Major General Jubal Early, in command of the division that included the Louisiana Tigers, added, “As we moved through the country, a number of people made mysterious signs to us, and on inquiring we ascertained that some enterprising Yankees had passed along a short time before, initiating the people into certain signs, for a consideration, which they were told would prevent the “rebels” from molesting them or their property, when they appeared. These things were all new to us, and the purchasers of the mysteries had been badly sold. *
* [Early’s footnote: The “mysterious signs” referred to were supposed by the Confederates to be made by Knights of the Golden Circle, a secret organization said to sympathize with the South, but of which our soldiers knew nothing.]
A few days after the Battle of Gettysburg, York resident Cassandra Morris Small reflected on the Rebels’ visit to York, and she touched upon the same topic from a slightly different perspective: “Only think, Lissie, it is the Copperheads that have suffered all through the country. In many cases Union men living beside them were untouched, and now, these poor ignorant people come into town in crowds to some smart people here, bringing their tickets of the Knights of the Golden Circle and saying: “Here, we want our dollar back, we showed the ticket, and made the signs, but it did no good. They struck it out of our hands, and said we don’t care for that now, and made us give whatever they wanted.” In many cases, when they were told that the horses had been sent away, they made them pay as much as the horses were valued at.”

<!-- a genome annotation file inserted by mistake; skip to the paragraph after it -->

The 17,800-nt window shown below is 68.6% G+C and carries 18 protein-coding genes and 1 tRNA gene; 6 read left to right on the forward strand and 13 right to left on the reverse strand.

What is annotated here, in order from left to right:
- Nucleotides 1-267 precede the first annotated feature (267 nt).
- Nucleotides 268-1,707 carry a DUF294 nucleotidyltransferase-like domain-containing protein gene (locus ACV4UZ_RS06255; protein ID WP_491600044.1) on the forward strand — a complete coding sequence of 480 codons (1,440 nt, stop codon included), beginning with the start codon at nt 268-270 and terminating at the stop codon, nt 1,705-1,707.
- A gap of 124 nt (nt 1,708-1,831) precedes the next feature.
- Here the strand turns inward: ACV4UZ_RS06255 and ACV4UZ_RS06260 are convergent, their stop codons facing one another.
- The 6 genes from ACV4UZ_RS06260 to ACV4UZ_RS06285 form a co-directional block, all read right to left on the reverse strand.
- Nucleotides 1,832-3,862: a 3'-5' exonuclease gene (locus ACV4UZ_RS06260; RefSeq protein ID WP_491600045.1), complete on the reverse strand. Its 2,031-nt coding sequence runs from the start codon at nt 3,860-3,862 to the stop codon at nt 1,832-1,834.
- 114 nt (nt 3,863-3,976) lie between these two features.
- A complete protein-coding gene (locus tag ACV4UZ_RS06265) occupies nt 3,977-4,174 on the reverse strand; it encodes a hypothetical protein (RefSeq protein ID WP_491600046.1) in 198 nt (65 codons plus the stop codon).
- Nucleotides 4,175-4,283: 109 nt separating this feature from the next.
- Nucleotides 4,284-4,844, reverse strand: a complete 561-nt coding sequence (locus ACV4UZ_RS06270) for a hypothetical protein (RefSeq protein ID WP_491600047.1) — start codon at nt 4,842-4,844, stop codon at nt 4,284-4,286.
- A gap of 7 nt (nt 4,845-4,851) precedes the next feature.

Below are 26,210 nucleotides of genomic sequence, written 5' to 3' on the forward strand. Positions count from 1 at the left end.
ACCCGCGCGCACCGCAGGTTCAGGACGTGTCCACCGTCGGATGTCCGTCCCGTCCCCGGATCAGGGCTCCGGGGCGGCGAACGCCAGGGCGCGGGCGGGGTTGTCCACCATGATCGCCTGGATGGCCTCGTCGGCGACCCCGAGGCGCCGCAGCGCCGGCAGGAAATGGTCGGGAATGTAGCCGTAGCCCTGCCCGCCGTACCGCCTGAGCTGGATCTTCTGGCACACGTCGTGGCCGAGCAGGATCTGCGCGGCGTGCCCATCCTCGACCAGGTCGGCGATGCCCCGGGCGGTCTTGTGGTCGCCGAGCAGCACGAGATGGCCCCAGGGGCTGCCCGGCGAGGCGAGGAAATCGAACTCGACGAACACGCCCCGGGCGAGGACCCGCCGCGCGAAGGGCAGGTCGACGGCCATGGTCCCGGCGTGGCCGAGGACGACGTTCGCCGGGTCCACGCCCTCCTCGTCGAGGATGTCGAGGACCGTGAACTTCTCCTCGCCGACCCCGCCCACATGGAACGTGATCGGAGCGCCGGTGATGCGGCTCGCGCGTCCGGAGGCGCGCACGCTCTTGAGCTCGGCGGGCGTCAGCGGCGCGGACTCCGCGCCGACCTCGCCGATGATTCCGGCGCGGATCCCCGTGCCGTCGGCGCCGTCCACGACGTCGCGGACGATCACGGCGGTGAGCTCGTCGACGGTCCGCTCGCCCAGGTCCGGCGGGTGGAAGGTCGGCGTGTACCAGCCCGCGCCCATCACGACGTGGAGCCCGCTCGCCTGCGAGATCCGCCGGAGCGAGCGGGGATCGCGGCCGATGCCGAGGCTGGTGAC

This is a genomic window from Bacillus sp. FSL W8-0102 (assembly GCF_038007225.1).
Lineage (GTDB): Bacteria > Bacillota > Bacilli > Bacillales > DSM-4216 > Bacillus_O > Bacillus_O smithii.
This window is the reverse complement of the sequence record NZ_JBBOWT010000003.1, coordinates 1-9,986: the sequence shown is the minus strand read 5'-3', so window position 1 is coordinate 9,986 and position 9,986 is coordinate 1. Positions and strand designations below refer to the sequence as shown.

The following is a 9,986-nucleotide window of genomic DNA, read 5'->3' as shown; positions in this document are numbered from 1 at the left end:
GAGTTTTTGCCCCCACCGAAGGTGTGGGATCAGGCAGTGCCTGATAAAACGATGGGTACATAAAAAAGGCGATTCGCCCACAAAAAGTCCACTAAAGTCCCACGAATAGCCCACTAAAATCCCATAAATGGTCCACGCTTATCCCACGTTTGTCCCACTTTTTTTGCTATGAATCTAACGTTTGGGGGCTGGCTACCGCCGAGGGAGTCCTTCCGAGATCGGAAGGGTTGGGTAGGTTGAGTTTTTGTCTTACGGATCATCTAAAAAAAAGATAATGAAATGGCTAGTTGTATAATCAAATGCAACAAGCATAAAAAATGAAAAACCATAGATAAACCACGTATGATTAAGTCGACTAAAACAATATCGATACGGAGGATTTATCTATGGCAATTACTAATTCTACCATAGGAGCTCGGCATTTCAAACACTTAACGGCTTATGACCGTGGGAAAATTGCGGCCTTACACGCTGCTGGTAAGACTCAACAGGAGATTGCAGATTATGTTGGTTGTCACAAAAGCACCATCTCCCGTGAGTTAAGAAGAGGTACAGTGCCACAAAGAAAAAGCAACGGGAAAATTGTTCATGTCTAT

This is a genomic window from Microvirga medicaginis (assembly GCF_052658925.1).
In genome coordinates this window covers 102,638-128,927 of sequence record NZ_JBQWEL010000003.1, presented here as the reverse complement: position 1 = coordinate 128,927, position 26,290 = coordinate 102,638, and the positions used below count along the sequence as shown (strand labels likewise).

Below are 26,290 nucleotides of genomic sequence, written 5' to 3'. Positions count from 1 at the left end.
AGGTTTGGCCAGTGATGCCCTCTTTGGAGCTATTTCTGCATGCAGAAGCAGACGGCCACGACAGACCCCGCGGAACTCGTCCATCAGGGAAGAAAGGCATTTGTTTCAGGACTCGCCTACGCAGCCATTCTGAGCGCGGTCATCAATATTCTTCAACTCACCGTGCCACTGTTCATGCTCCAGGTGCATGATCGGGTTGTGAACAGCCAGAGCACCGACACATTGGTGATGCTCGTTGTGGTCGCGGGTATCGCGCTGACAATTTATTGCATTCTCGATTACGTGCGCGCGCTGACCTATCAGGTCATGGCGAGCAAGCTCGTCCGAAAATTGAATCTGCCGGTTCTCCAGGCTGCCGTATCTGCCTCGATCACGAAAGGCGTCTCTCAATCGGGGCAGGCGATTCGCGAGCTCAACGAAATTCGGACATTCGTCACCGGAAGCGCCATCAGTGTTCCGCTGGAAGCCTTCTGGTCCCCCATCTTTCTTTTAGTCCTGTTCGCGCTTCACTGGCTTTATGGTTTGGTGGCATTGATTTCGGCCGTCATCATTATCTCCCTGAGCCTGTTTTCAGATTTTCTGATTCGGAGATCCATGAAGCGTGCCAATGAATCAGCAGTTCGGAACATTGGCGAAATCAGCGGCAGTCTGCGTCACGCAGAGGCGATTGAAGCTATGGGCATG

In the York County Civil War border claims, out of more than 700 York Countians who lost property to the Confederates, only one man was brave enough to add to his sworn testimony a notation that he indeed had purchased one of these tickets for a buck and tried in vain to convince a Rebel raiding party that the tickets were real and offered him protection. Jacob Leppo, a West Manheim Township farmer who lived near Hanover, testified that J.E.B. Stuart‘s Confederates forcibly took his 7-yr-old bay horse and two bay mares. Leppo told the court that before the Rebels arrived, the con men paid him a visit. He “had been persuaded to take the oath of allegiance to the Knights of the Golden Circle.” He paid $1.
Leppo not only lost his horses to amused Confederate raiders, he was taken prisoner and forced to serve as a guide to the Rebel column. At one point, he encountered General Stuart, who laughed and told him it was “simply a money making business on the part of the members of the society.” Leppo was forced to guide Rebel column to Dover; and was finally released on July 1. He never saw his three horses again.

Title page of a “tell-all” 1861 book written by a purported member of the KGC.